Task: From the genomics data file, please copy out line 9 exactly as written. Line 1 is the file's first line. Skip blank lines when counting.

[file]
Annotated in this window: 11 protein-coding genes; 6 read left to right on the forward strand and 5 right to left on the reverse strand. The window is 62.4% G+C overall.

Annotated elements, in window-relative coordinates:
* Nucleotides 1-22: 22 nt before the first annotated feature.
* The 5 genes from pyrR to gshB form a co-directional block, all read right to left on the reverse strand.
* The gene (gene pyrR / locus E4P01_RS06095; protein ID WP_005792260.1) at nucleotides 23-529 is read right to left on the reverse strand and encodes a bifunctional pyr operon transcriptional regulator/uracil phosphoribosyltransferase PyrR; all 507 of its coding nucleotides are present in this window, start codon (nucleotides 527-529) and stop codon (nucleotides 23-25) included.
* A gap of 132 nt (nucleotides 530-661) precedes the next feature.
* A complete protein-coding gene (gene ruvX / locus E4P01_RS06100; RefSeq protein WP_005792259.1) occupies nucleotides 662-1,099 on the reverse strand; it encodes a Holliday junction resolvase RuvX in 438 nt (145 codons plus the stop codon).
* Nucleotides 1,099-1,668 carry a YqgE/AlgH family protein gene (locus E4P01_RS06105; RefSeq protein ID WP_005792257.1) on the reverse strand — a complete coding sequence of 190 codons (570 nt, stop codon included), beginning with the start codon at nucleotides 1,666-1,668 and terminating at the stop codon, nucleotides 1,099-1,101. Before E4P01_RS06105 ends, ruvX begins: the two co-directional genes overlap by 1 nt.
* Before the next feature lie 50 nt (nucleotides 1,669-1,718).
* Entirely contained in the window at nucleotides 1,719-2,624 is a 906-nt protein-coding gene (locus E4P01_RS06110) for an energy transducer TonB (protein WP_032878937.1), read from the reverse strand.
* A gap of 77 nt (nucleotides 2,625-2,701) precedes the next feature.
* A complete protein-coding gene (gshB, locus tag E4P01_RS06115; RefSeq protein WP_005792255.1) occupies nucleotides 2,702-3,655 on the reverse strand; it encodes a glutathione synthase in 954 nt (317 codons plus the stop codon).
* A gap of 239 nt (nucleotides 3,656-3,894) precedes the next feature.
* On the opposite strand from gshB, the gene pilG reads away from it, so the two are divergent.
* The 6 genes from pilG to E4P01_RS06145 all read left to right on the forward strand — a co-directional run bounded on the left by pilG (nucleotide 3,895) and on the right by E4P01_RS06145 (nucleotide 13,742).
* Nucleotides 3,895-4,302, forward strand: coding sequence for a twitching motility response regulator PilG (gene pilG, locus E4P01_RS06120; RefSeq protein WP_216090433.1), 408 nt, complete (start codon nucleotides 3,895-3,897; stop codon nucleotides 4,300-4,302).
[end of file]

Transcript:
* Before the next feature lie 50 nt (nucleotides 1,669-1,718).